Veteran's delight as Chorley village bus service is saved

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A partially-sighted pensioner has spoken of his relief after two councils stepped in to provide an alternative to an axed bus service which had threatened to drive him out of his home.

As the local democracy reporting service revealed last month, 80-year-old veteran Terry Collins feared he may have to move out of his flat in Astley Village after travel firm Stagecoach scrapped the 109A route which provided a link between the area and Chorley town centre.

Terry Collins said he had been left "begging for a bus"

Terry Collins said he had been left "begging for a bus"

WATCH >>> The Chorley veteran left "begging for a bus"

The decision was set to leave Astley without any daytime bus service from 22nd July.

But now Lancashire County Council and Chorley Council have agreed to subsidise a replacement by re-routing an existing Stagecoach service.

“It’s really good news – not just for elderly people like me, but all those who rely on the bus around here,” said Terry, who is blind in one eye and has limited sight in the other.

“I saw two young mums with kids on the bus yesterday – they couldn’t have walked to town in the rain.

“And in the sheltered accommodation where I live, there are people who go into town a few times a week to get essentials – but also just to get out and about.”

The 357 service will be split into two new routes – the 118 and 119, with the latter passing through Astley Village on an hourly basis, as the 109A does currently. However, the new timetable will mean areas including Lower Burgh and Gillibrands Park will be served only every other hour.

County Cllr Aidy Riggott, who represents Euxton, Buckshaw and Astley on the authority, asked locals to make use of a service which they were so close to losing.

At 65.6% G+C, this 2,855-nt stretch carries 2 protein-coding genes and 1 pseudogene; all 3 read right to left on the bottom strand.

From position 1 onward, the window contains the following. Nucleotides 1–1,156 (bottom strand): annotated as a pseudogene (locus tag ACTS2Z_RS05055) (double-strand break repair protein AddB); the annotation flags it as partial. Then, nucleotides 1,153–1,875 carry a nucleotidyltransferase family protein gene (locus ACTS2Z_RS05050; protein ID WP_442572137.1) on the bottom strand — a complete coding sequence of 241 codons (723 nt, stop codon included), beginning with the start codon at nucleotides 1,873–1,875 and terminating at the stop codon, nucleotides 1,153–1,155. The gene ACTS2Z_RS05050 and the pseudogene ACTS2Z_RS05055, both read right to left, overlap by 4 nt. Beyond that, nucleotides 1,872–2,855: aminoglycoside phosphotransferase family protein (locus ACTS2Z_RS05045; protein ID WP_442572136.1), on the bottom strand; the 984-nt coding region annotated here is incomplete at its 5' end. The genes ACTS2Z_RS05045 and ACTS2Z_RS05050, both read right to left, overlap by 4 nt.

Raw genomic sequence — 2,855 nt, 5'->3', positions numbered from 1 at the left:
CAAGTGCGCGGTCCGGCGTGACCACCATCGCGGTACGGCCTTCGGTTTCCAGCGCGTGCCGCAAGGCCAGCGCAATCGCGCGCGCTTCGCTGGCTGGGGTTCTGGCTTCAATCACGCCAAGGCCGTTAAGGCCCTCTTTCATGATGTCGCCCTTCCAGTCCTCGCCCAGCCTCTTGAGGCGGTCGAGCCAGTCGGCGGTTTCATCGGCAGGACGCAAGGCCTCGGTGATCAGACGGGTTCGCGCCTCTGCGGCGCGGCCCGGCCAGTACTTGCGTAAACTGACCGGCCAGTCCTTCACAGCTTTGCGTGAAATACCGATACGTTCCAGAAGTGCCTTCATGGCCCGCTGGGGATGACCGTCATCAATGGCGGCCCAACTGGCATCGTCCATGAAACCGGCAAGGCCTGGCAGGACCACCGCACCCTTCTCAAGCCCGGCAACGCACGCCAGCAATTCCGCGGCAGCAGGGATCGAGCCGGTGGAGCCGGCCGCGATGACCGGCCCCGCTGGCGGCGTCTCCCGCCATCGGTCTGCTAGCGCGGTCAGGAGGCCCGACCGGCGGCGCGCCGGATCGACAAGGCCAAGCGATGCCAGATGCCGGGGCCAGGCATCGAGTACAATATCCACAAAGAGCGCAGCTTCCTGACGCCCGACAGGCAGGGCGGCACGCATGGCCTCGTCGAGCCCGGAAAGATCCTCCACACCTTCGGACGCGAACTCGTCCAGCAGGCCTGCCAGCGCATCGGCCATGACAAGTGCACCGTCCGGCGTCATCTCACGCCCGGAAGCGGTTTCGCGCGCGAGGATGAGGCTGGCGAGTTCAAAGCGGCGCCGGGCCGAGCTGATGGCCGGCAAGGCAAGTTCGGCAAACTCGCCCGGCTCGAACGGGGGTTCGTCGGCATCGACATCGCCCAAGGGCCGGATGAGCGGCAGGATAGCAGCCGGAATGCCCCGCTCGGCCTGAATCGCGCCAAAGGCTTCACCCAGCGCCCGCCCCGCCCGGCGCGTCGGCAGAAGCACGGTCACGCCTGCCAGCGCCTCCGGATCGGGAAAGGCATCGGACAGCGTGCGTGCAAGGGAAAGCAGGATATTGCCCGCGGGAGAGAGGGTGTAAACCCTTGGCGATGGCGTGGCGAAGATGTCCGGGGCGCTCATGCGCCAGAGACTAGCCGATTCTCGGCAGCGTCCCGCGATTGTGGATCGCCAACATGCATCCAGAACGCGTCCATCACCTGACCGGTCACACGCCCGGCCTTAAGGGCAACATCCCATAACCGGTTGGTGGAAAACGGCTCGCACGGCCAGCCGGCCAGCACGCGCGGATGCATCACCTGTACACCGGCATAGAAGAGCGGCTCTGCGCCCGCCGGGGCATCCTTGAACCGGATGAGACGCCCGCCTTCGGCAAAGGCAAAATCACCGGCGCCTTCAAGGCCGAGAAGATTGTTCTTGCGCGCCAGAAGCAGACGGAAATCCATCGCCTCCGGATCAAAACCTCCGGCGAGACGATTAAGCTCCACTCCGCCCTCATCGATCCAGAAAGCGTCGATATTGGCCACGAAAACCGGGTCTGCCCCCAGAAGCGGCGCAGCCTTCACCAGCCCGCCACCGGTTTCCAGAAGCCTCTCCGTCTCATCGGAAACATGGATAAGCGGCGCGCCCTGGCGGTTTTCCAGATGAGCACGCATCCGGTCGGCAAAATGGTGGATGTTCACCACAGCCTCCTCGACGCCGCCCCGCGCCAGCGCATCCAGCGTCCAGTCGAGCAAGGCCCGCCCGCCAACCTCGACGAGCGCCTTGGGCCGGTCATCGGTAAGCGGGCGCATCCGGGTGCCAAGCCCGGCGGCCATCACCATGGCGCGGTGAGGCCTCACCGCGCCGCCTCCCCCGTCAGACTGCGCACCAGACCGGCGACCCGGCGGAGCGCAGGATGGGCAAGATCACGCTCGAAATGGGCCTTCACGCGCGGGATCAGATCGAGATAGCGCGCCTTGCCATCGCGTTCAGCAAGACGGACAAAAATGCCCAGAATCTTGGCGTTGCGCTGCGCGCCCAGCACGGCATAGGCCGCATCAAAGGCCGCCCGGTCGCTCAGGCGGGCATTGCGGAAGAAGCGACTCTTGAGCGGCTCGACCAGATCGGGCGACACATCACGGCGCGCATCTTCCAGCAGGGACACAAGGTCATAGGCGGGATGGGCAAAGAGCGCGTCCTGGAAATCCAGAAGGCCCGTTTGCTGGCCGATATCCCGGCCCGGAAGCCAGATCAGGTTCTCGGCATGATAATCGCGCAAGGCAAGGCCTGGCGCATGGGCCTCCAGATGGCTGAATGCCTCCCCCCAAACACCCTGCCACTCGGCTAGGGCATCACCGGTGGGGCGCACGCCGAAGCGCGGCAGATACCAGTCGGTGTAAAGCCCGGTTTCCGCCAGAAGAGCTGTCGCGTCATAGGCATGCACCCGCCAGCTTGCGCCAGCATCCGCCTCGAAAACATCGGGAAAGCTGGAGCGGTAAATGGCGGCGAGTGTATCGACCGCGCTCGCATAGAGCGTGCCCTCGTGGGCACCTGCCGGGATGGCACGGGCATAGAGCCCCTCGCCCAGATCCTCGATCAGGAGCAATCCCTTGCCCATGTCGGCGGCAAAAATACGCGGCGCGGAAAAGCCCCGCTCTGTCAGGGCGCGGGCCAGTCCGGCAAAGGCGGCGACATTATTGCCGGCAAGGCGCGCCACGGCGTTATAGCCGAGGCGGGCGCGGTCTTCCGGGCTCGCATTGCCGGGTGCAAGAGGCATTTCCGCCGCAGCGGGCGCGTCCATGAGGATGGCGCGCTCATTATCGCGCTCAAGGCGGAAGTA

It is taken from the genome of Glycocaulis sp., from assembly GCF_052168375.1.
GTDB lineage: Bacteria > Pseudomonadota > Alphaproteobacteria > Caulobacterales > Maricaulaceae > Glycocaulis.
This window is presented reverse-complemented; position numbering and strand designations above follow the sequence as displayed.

“Local authorities can only consider subsidising services if they are used – otherwise, it’s difficult to justify it,” County Cllr Riggott said.

“I’d also ask residents to provide us with feedback on whether the new services are working for them. We want to ensure a stable service, so that people can commit to jobs and school places knowing that there is a bus service for them in the long term.

“I’m grateful that the county council has increased the level of public transport subsidy available, because it is a challenge to provide help like this.”

The new routes will not take in the parts of Buckshaw Village which are currently served by the 109A – but Buckshaw is on the route of the 109 service, which is set to continue.

Lancashire County Council will subsidise 75 percent of the cost of the new services, with Chorley Council funding the remainder during the week – with the split being reversed at the weekend. It is part of a package of revisions to joint subsidies agreed by the two authorities on other routes.

Cllr Laura Lennox, who represents Astley and Buckshaw on Chorley Council, welcomed a last-minute revision to the plan to ensure that the new 119 serves Southport Road and Devonshire Road, which house several GP surgeries on which the residents of Astley rely.

“I do feel sorry for the people of that part of Buckshaw which is losing access to its service – they do have an alternative, but only after a long walk,” Cllr Lennox said.

Andrew Snowden, lead member for transport on Lancashire County Council, said he was “delighted” that the new route had been agreed.

Chorley council leader Alistair Bradley said he had been disappointed by the decision to scrap the 109A.

“As we have in other areas, we’ve stepped in, alongside the county council, to make sure the residents in Astley Village can still access Chorley and other parts of the borough by bus.

“Not everyone has access to a car so it’s really important we do all we can to keep all our villages linked by public transport so people can get to work, get to school and attend appointments,” Cllr Bradley added.

The new 119 service is to be run by Tyrers during the day and Stagecoach during evenings and Sundays.